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Courtesy Lensic Performing Arts Center

SFR Picks: Reclamation Song

Performing Inuit identity

August 24, 2016, 12:00 am

Tanya Tagaq is an Inuit rock star, in that she brings her traditional sound into contemporary time. She combines musical traditions from her Inuit identity with methods and melodies from punk and metal, creating a species of sound all her own. Tagaq has performed around the world and collaborated with household names like Björk, and she now comes to the Lensic stage to perform an auditory revision of the 1922 silent film Nanook of the North, presented by SITE Santa Fe. The film, directed by Robert J Flaherty, is often called a documentary and hailed as the first of its kind, but is truly more of a docu-drama featuring staged scenes that weren’t true to the Inuit way of life. “It was a lot of people’s first introduction to the Inuit people,” Tagaq says, “and it includes a lot of stereotypes, so it’s interesting to have a contemporary soundtrack done by an Inuit person.”

The film plays on screen while Tagaq sings and dances to create the live soundtrack. “People shouldn’t come unless they want to see something different,” she says. Tagaq tells SFR her performance differs from traditional throat singing, usually a friendly competition between two women who stand face to face in a call and response dialogue. “It’s a very improvised, stream-of-consciousness kind of piece,” she says of her solo performance. Tagaq is accompanied by percussionist Jean Martin and violinist Jesse Zubot in her reclamation performance and, she says, “they are both masters, so sensitive and so incredible. I am really lucky to be working with them, they are like family.”

Beyond expressing the truth of her Inuit identity, Tagaq wants to communicate human identity overall. “I love touching on common denominators in our human experience, concentrating on our root emotions and experiences. Simple things, like we are all living and we are all going to die; like experiencing exalted joy, and anger, and jealousy. Sometimes, I feel we live in a world where emotion is oppressed and, through that, people have become anxious and insecure or unsure,” the performance artist says. “There is a loss of reality.” And when Tagaq dances and sings, she attempts to find it. (Maria Egolf-Romero)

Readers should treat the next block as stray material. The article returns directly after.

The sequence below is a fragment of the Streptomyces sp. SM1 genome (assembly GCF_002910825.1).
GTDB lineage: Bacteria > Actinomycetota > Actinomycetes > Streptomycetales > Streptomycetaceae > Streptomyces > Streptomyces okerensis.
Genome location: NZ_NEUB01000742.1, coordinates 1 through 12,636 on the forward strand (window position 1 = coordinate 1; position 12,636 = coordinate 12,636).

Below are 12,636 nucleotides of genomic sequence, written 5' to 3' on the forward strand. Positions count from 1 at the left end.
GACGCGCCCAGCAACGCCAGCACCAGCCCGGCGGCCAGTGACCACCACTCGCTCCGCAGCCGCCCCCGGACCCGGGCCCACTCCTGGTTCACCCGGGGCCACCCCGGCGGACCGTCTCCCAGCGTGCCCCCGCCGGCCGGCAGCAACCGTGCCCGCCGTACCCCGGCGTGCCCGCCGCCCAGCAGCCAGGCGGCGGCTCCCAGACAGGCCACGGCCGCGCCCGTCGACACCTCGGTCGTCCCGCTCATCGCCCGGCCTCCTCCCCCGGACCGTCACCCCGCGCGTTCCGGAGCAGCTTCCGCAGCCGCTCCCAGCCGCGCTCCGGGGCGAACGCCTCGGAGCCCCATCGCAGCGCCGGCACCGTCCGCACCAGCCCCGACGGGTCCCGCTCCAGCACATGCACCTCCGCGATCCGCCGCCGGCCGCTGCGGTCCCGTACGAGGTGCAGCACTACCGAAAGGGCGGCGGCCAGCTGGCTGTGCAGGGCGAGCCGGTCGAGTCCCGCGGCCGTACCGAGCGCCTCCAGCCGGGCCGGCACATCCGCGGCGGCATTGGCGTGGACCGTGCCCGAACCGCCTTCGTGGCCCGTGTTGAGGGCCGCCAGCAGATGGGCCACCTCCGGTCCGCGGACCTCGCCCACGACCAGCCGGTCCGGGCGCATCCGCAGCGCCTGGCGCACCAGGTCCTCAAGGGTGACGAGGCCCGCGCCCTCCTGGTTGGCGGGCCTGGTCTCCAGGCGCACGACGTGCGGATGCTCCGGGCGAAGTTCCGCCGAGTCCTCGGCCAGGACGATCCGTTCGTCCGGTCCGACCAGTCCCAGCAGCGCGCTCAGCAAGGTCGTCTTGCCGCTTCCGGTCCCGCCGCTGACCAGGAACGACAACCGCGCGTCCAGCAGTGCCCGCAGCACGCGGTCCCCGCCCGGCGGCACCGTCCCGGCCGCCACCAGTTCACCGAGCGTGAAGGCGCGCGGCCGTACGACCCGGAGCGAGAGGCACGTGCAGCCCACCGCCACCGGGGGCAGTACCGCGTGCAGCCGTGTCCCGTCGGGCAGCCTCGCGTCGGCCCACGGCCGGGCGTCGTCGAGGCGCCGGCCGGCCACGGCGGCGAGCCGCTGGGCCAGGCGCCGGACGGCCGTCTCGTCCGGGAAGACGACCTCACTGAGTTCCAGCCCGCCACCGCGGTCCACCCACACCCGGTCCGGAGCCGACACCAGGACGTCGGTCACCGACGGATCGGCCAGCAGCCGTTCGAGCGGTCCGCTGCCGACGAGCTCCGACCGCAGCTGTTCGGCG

Tanya Tagaq; Nanook of the North:
7:30 pm Monday Aug. 29. $49.
Lensic Performing Arts Center,
211 W San Francisco St.,
988-1234


Dick Pick

Penguin Random House
Rereading American literary canon staples like The Scarlet Letter and Moby Dick after the force-feeding of high school is one way to gain to new insight. Better yet, spend the time on Mark Beauregard’s deep dive into the relationship of the men who wrote them. He’s bound to turn a few heads with a well-researched and compelling—albeit fictionalized—account of an intense romantic intimacy between Nathaniel Hawthorne and Herman Melville in his new novel, The Whale: A Love Story. The Tucson-based author relied on historical documents such as letters and journals to replay the relationship and emphasize how Melville’s passion poured into his epic novel. (Julie Ann Grimm)



The Whale: A Love Story Reading:
6 pm Wednesday Aug. 24. Free.
Collected Works,
202 Galisteo St.,
988-4226


Get Folked

Alex De Vore
“We’re calling it a re-grand opening because it’s an opportunity to introduce new artists and to introduce Thais [Mather] and myself as owners,” artist/new gallery owner Todd White tells SFR of big changes at the Davis Mather Folk Art Gallery. For 38 years, the space has been the go-to business for fans of folk art and White, who recently married Thais, could not be more excited to carry on the family legacy and debut the new direction at the re-opening this Friday evening. “We’re also looking to find and carry new artists and to connect to a wider audience,” White adds. (Alex De Vore)



Davis Mather Folk Art Gallery Grand Re-Opening:
5 pm Friday Aug. 26. Free.
Davis Mather Folk Art Gallery,
141 Lincoln Ave.,
983-1660


Shine a Light

Chelsea Klette
In his 2005 documentary, I Know I’m Not Alone, singer-songwriter/rapper/activist Michael Franti traveled to the embattled Middle East to examine the human toll of war. Flash forward more than a decade, and Franti is still on a mission for peace. “Most people leave one of his shows feeling like they matter,” AMP Concerts’ Jamie Lenfestey says. “You leave a Franti show feeling empowered and hopeful.” For his upcoming show at the Santa Fe Opera, Franti appears alongside Mexican-American songstress Lila Downs. A portion of the proceeds benefit Creativity For Peace, a local nonprofit that trains Israeli and Palestinian women to work in peace-seeking fields. (ADV)



Michael Franti and Lila Downs:
6:30 pm Sunday Aug. 28. $51-$69.
Santa Fe Opera,
301 Opera Drive,
986-5900


 

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